The Ridgeline Leash is our 2nd place winner of the best dog leash for hiking awards. The features that make this a good leash for adventures in the mountains are its flex, solid attachment clip, and comfortable handle. Highly recommended for big dogs that pull.
Mendota Slip Lead
- WEIGHT: 6.3 oz / 180 g
- LENGTH: 6 ft / 1.8 m
- MATERIAL: Waterproof polypropylene rope, oil-tanned leather
The Mendota Slip Lead is a fast and easy all-in-one for dogs who don’t wear a collar. They require skill and experience to use for training purposes, but if your dog does not pull, then you might find this leash perfect for hiking. Always go for a thicker slip lead of about 1/2″ as opposed to a thinner one where possible, as they perform better and are more comfortable to use.
The Mendota Slip Lead is something I always keep in the car as a spare. It came in handy when I found an abandoned dog on the highway and I have used it on hikes many times. The slip lead is super easy to quickly slip over your dog’s head when approaching livestock, traffic, or other dogs and then take off just as fast. Bright-colored dog leads are the best for hikers. Just in case you drop it is easy to find.
*Side note – I recommend always using a collar with an identification tag while hiking as well as having your pet microchipped beforehand.
Flexi Giant Tape Leash
- WEIGHT: 15.4 oz / 436 g (medium 26 ft)
- LENGTH: 26 ft / 8 m
- MATERIAL: Nylon webbing, tough plastic housing
The Flexi Giant Tape Leash is super long and comes in 4 different sizes for different breeds/weights of dogs and is ideal for dogs that you can’t trust off-leash. The retractable style leash allows your dog lots of freedom to roam without you constantly having to pick up the slack line. The webbed tape is incredibly robust, and the buttons are all well-defined for ease of use and better control.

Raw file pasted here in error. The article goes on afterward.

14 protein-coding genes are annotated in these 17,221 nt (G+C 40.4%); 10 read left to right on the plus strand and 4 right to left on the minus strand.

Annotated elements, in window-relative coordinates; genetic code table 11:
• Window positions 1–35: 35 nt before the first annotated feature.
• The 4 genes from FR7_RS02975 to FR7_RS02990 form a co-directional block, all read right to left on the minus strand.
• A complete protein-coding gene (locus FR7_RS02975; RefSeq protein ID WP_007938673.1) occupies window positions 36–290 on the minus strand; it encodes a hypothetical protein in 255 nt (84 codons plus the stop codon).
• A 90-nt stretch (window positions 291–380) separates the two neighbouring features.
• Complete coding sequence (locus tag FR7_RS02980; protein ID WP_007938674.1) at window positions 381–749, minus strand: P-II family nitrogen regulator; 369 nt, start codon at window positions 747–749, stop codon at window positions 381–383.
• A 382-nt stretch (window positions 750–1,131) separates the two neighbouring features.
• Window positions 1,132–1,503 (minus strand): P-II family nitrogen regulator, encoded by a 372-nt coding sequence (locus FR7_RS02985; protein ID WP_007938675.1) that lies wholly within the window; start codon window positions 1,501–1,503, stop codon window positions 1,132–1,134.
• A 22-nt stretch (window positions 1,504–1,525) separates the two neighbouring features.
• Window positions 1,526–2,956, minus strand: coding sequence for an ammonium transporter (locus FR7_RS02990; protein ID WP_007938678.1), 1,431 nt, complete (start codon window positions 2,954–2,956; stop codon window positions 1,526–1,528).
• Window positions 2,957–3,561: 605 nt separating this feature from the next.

Flexi leashes don’t offer as much control as a simple rope leash, but they are great for certain types of dogs. If your dog doesn’t come back when you call, then this allows you to be real them in for training. If you want the length of a training leash without the hassle, then definitely check this one out.
Primal Pet Gear 2 Handle Leash
- WEIGHT: 6.4 oz / 181 g
- LENGTH: 1 ft or 8 ft / 0.3 m – 2.4 m
- MATERIAL: HD stitched nylon
The Primal Pet Gear dual handle dog leash offers more control than maybe any other dog walking leash on this list. One padded handle at the end of the leash (8 ft) and another one close to the clip (1 ft) allow you to go from casual walking to up-close control in an instant. The double-handle design may not be necessary for some people, but if you worry about your dog’s behavior, then the more control you have, the better.
The Primal Pet Gear Dual Handle Leash is awesome for fast and reliable dog control at two separate lengths. If you need to keep your dog close to your heel, you simply take hold of the second handle, which now gives you twice the grip. As soon as your dog is ok to gain more slack, you just let go with your second hand and keep walking – genius.